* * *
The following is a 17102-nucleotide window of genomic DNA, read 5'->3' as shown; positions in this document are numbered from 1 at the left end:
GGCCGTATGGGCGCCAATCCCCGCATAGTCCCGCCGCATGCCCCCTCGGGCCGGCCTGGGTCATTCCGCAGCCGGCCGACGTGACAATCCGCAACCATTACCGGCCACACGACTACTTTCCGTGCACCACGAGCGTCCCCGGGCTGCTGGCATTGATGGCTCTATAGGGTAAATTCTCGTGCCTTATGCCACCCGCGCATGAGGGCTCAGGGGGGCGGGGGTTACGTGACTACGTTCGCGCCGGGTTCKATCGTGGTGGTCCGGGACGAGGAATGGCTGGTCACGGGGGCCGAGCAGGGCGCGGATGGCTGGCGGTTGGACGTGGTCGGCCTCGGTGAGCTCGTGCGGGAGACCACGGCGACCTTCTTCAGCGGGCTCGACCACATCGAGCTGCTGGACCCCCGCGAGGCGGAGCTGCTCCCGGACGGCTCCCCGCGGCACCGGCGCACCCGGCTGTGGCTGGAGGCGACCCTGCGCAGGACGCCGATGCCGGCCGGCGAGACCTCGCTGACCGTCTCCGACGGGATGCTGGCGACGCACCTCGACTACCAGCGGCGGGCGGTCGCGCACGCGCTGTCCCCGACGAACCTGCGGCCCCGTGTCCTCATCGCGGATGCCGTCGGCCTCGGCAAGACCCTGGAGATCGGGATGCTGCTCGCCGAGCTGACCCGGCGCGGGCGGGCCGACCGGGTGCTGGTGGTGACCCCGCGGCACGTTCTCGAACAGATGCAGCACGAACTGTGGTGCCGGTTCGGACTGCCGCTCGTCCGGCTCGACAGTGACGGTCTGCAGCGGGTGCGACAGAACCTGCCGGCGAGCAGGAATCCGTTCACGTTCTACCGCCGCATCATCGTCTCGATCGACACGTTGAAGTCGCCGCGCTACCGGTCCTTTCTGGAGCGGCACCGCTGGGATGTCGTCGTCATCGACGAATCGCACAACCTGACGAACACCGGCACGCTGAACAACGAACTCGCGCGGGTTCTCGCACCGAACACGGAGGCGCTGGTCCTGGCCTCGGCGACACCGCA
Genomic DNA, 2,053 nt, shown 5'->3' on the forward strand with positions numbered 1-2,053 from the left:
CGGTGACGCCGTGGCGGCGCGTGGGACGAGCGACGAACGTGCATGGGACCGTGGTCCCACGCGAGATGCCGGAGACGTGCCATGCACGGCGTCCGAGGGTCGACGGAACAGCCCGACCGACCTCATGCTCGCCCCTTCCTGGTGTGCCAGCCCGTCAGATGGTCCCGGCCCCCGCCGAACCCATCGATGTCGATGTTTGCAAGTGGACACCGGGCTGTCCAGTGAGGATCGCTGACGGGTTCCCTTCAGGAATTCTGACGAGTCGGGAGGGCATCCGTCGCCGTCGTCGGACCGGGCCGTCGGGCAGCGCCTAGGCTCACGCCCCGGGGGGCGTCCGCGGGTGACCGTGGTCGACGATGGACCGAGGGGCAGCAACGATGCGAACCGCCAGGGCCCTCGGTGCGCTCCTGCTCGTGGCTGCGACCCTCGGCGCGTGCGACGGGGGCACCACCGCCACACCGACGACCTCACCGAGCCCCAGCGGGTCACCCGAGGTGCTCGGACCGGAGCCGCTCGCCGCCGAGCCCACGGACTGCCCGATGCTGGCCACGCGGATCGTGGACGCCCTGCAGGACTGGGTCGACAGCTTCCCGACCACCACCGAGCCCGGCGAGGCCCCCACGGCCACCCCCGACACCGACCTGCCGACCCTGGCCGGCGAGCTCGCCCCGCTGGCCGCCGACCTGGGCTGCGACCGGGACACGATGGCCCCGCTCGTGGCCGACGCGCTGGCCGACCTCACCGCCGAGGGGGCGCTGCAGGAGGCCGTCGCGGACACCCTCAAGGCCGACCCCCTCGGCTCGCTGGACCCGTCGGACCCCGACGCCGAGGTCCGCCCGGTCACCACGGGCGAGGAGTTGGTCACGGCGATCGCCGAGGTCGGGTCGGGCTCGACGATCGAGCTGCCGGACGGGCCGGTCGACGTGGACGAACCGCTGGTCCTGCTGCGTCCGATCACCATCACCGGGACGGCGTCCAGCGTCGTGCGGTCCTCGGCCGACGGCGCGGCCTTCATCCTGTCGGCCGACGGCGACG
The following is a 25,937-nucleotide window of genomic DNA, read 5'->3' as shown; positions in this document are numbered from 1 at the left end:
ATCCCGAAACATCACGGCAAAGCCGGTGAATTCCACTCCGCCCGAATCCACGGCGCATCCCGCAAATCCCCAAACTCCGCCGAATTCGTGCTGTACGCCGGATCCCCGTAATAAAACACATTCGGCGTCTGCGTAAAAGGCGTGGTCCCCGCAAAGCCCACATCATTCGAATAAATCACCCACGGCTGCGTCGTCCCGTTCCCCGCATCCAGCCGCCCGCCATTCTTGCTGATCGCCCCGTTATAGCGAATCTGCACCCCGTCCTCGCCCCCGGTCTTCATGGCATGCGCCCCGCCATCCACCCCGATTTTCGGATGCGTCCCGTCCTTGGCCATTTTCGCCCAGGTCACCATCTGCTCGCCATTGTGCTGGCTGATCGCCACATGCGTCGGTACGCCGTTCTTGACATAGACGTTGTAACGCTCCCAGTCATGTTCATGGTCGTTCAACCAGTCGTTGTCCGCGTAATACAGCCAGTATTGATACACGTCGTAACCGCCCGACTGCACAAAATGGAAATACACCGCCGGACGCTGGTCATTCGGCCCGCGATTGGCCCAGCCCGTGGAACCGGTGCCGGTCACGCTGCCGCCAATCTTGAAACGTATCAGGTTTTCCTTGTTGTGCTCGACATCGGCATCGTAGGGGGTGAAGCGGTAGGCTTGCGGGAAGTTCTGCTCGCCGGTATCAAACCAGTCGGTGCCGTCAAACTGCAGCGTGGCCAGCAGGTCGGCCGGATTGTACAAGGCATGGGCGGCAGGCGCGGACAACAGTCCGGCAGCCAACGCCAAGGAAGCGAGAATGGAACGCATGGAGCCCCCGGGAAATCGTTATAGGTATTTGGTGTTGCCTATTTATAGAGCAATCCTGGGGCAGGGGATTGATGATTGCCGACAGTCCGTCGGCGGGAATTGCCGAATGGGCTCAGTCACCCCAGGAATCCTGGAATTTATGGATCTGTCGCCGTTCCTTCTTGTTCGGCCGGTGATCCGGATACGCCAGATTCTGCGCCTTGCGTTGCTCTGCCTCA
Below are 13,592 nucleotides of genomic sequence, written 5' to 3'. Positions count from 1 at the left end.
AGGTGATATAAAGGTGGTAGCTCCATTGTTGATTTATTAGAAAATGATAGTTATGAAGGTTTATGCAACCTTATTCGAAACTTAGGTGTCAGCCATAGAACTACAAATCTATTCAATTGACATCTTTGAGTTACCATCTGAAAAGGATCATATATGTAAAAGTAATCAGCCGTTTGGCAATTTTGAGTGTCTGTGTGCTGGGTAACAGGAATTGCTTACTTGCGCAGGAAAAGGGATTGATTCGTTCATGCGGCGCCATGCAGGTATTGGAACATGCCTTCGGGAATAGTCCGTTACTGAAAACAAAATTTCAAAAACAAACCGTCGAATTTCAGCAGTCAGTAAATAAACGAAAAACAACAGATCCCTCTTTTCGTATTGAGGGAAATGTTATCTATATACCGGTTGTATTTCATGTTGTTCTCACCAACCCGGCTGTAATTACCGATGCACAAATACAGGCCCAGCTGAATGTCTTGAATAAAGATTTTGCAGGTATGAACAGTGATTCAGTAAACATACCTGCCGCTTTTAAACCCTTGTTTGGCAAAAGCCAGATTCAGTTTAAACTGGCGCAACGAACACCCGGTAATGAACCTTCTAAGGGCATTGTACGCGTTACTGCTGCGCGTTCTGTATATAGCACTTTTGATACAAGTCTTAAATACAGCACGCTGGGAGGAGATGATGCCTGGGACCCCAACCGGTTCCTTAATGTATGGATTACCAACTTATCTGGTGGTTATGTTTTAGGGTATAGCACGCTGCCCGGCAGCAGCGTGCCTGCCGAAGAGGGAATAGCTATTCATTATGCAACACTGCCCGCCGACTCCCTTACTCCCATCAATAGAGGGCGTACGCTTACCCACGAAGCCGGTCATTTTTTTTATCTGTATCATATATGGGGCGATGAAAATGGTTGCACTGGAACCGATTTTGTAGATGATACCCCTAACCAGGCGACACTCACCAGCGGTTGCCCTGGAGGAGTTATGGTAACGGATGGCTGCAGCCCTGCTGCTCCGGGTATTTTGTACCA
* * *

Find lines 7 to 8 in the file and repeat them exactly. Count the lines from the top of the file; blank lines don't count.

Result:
Below are 13,592 nucleotides of genomic sequence, written 5' to 3'. Positions count from 1 at the left end.
AGGTGATATAAAGGTGGTAGCTCCATTGTTGATTTATTAGAAAATGATAGTTATGAAGGTTTATGCAACCTTATTCGAAACTTAGGTGTCAGCCATAGAACTACAAATCTATTCAATTGACATCTTTGAGTTACCATCTGAAAAGGATCATATATGTAAAAGTAATCAGCCGTTTGGCAATTTTGAGTGTCTGTGTGCTGGGTAACAGGAATTGCTTACTTGCGCAGGAAAAGGGATTGATTCGTTCATGCGGCGCCATGCAGGTATTGGAACATGCCTTCGGGAATAGTCCGTTACTGAAAACAAAATTTCAAAAACAAACCGTCGAATTTCAGCAGTCAGTAAATAAACGAAAAACAACAGATCCCTCTTTTCGTATTGAGGGAAATGTTATCTATATACCGGTTGTATTTCATGTTGTTCTCACCAACCCGGCTGTAATTACCGATGCACAAATACAGGCCCAGCTGAATGTCTTGAATAAAGATTTTGCAGGTATGAACAGTGATTCAGTAAACATACCTGCCGCTTTTAAACCCTTGTTTGGCAAAAGCCAGATTCAGTTTAAACTGGCGCAACGAACACCCGGTAATGAACCTTCTAAGGGCATTGTACGCGTTACTGCTGCGCGTTCTGTATATAGCACTTTTGATACAAGTCTTAAATACAGCACGCTGGGAGGAGATGATGCCTGGGACCCCAACCGGTTCCTTAATGTATGGATTACCAACTTATCTGGTGGTTATGTTTTAGGGTATAGCACGCTGCCCGGCAGCAGCGTGCCTGCCGAAGAGGGAATAGCTATTCATTATGCAACACTGCCCGCCGACTCCCTTACTCCCATCAATAGAGGGCGTACGCTTACCCACGAAGCCGGTCATTTTTTTTATCTGTATCATATATGGGGCGATGAAAATGGTTGCACTGGAACCGATTTTGTAGATGATACCCCTAACCAGGCGACACTCACCAGCGGTTGCCCTGGAGGAGTTATGGTAACGGATGGCTGCAGCCCTGCTGCTCCGGGTATTTTGTACCA